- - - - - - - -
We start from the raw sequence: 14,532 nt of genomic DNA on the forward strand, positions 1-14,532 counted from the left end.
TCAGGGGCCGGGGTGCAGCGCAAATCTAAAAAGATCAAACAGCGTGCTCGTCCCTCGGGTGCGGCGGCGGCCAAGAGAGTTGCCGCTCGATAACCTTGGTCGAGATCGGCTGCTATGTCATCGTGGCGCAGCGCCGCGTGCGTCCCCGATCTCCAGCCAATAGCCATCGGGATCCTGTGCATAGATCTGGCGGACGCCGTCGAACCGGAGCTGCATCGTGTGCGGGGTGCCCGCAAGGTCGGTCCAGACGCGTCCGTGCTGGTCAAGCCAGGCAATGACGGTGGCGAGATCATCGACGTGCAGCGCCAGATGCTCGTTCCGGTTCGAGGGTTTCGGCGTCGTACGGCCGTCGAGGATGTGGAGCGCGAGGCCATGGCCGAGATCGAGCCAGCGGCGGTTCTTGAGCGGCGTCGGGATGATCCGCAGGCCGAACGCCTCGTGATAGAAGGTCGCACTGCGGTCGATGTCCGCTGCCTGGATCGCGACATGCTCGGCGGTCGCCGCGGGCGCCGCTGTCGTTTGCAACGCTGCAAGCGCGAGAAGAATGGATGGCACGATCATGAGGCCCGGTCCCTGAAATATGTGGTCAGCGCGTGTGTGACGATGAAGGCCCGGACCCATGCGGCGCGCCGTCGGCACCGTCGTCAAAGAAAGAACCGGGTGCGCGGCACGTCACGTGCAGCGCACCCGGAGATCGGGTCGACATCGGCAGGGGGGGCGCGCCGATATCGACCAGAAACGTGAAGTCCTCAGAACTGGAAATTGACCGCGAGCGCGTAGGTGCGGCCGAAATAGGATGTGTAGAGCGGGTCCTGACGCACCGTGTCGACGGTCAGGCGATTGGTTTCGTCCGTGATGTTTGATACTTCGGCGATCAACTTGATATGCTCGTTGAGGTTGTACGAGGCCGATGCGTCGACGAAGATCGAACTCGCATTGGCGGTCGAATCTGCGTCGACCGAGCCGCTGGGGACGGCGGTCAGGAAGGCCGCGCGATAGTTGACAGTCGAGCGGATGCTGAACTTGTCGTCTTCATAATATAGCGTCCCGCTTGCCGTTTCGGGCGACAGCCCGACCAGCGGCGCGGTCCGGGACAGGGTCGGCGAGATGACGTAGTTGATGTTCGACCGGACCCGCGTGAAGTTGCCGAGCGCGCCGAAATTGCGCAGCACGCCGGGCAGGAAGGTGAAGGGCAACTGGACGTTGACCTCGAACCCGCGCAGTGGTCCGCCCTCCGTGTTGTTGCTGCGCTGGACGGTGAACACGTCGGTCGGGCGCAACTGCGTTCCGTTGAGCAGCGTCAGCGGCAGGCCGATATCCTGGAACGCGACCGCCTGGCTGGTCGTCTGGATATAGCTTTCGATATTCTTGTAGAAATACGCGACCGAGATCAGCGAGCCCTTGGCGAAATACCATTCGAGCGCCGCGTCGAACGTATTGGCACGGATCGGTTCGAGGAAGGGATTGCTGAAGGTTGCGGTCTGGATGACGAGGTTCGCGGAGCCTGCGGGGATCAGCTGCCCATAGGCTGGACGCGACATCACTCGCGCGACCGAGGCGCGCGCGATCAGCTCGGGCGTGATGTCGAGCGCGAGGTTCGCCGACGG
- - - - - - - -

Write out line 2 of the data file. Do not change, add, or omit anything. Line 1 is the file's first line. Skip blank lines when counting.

TCAGGGGCCGGGGTGCAGCGCAAATCTAAAAAGATCAAACAGCGTGCTCGTCCCTCGGGTGCGGCGGCGGCCAAGAGAGTTGCCGCTCGATAACCTTGGTCGAGATCGGCTGCTATGTCATCGTGGCGCAGCGCCGCGTGCGTCCCCGATCTCCAGCCAATAGCCATCGGGATCCTGTGCATAGATCTGGCGGACGCCGTCGAACCGGAGCTGCATCGTGTGCGGGGTGCCCGCAAGGTCGGTCCAGACGCGTCCGTGCTGGTCAAGCCAGGCAATGACGGTGGCGAGATCATCGACGTGCAGCGCCAGATGCTCGTTCCGGTTCGAGGGTTTCGGCGTCGTACGGCCGTCGAGGATGTGGAGCGCGAGGCCATGGCCGAGATCGAGCCAGCGGCGGTTCTTGAGCGGCGTCGGGATGATCCGCAGGCCGAACGCCTCGTGATAGAAGGTCGCACTGCGGTCGATGTCCGCTGCCTGGATCGCGACATGCTCGGCGGTCGCCGCGGGCGCCGCTGTCGTTTGCAACGCTGCAAGCGCGAGAAGAATGGATGGCACGATCATGAGGCCCGGTCCCTGAAATATGTGGTCAGCGCGTGTGTGACGATGAAGGCCCGGACCCATGCGGCGCGCCGTCGGCACCGTCGTCAAAGAAAGAACCGGGTGCGCGGCACGTCACGTGCAGCGCACCCGGAGATCGGGTCGACATCGGCAGGGGGGGCGCGCCGATATCGACCAGAAACGTGAAGTCCTCAGAACTGGAAATTGACCGCGAGCGCGTAGGTGCGGCCGAAATAGGATGTGTAGAGCGGGTCCTGACGCACCGTGTCGACGGTCAGGCGATTGGTTTCGTCCGTGATGTTTGATACTTCGGCGATCAACTTGATATGCTCGTTGAGGTTGTACGAGGCCGATGCGTCGACGAAGATCGAACTCGCATTGGCGGTCGAATCTGCGTCGACCGAGCCGCTGGGGACGGCGGTCAGGAAGGCCGCGCGATAGTTGACAGTCGAGCGGATGCTGAACTTGTCGTCTTCATAATATAGCGTCCCGCTTGCCGTTTCGGGCGACAGCCCGACCAGCGGCGCGGTCCGGGACAGGGTCGGCGAGATGACGTAGTTGATGTTCGACCGGACCCGCGTGAAGTTGCCGAGCGCGCCGAAATTGCGCAGCACGCCGGGCAGGAAGGTGAAGGGCAACTGGACGTTGACCTCGAACCCGCGCAGTGGTCCGCCCTCCGTGTTGTTGCTGCGCTGGACGGTGAACACGTCGGTCGGGCGCAACTGCGTTCCGTTGAGCAGCGTCAGCGGCAGGCCGATATCCTGGAACGCGACCGCCTGGCTGGTCGTCTGGATATAGCTTTCGATATTCTTGTAGAAATACGCGACCGAGATCAGCGAGCCCTTGGCGAAATACCATTCGAGCGCCGCGTCGAACGTATTGGCACGGATCGGTTCGAGGAAGGGATTGCTGAAGGTTGCGGTCTGGATGACGAGGTTCGCGGAGCCTGCGGGGATCAGCTGCCCATAGGCTGGACGCGACATCACTCGCGCGACCGAGGCGCGCGCGATCAGCTCGGGCGTGATGTCGAGCGCGAGGTTCGCCGACGG